01/18/2010, 00.00
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Ali Agca, assassin of John Paul II, released from jail

According to his lawyer, he is in “good physical and mental health." The Polish pope forgave him. To date Agca has received 50 proposals to write books and make films and documentaries.

Ankara (AsiaNews) - Mehmet Ali Agca, the man who in 1981 tried to kill Pope John Paul II, was released this morning from a high security prison in the capital.  

Agca spent 19 years in Italian prisons for attempted murder and 10 years in prison for murdering Turkish journalist Abdi Ipekci in '79.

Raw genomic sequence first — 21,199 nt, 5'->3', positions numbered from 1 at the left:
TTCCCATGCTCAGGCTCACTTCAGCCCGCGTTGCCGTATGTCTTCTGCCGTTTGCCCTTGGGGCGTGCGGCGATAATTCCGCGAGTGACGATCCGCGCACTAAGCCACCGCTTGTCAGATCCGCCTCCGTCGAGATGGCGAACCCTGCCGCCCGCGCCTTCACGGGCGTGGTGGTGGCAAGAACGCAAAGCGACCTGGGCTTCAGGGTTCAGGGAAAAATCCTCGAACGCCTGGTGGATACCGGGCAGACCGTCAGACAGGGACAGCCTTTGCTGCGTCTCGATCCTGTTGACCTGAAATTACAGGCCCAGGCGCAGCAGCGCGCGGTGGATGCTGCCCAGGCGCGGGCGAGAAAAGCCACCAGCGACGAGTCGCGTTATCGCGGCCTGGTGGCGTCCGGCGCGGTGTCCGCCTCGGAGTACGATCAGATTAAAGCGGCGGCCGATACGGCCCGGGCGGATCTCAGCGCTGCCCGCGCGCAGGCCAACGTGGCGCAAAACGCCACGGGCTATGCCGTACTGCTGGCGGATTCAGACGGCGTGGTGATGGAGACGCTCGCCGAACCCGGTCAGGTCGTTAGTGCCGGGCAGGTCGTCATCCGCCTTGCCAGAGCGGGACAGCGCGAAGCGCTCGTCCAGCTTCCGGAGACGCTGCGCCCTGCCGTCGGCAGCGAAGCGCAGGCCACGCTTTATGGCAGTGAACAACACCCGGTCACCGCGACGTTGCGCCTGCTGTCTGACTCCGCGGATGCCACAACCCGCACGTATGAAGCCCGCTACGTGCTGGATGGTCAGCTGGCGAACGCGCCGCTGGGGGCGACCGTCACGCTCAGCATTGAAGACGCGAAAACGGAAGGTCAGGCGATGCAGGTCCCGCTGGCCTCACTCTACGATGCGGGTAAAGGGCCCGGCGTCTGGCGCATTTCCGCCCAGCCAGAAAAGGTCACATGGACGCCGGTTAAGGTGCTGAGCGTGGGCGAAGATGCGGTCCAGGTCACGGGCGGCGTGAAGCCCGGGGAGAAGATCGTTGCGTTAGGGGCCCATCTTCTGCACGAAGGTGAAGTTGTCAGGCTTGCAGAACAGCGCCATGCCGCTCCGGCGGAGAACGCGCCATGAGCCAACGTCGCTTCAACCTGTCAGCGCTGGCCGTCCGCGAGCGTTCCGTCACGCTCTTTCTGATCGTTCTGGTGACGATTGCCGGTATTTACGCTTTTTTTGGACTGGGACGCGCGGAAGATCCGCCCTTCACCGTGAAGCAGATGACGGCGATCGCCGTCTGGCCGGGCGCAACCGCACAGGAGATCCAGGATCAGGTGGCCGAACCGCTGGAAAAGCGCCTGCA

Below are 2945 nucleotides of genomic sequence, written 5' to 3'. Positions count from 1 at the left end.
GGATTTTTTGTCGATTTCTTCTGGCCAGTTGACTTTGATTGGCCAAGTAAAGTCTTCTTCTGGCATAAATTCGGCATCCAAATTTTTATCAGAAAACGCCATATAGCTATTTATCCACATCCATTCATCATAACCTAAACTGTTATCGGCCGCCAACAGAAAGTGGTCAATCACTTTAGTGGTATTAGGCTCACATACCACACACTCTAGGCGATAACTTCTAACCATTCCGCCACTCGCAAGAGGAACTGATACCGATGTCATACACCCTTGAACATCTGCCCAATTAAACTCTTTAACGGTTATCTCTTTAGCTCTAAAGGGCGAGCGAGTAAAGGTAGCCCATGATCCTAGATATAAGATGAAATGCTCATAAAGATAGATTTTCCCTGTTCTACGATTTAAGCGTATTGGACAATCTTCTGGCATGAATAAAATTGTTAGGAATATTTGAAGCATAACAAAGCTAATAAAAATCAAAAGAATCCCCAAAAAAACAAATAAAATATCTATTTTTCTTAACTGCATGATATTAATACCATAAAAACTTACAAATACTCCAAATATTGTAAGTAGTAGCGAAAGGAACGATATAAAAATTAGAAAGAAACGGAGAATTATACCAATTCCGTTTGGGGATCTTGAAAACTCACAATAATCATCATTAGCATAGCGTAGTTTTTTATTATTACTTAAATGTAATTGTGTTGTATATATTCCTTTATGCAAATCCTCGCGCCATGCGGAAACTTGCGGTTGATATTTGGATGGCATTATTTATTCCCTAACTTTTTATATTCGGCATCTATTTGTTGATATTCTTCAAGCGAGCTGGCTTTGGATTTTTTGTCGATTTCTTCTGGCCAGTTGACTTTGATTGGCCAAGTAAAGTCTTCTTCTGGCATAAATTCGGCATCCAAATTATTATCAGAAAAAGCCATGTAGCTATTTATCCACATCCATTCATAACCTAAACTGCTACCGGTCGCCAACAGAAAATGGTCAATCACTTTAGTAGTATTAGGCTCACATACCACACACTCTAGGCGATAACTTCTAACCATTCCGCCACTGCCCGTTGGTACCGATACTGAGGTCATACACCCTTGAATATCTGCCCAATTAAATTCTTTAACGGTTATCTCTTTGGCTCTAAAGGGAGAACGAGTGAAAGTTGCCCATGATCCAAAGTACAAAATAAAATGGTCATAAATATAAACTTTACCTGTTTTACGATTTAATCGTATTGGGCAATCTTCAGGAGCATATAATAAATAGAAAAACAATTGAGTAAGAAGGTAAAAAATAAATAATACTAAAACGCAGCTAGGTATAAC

His lawyer said that Agca, now 52, "is in good physical and mental health" and that his client has received over 50 proposals of work to write books, make films and documentaries.


Agca was 23 when he tried to kill John Paul II in St Peter's Square on 13 May 1981. The pope was wounded in the abdomen, but recovered and also forgave his would-be murderer.  

The reasons that prompted the Turk to attempt to kill the pope remain veiled in silence and confusion. Agca has always said he acted alone on a "divine mission". But many suspect that the man who attempted to assassinate the Polish pope was commissioned by the Soviet secret service.  

Immediately following his release from prison, Agca was conducted to an army enlistment base where he must clarify his position, not having done military service.   On the controversial figure of Ali Agca, see.: 15/1/2010 A free Ali Agca, television star and a disgrace for Turkey).


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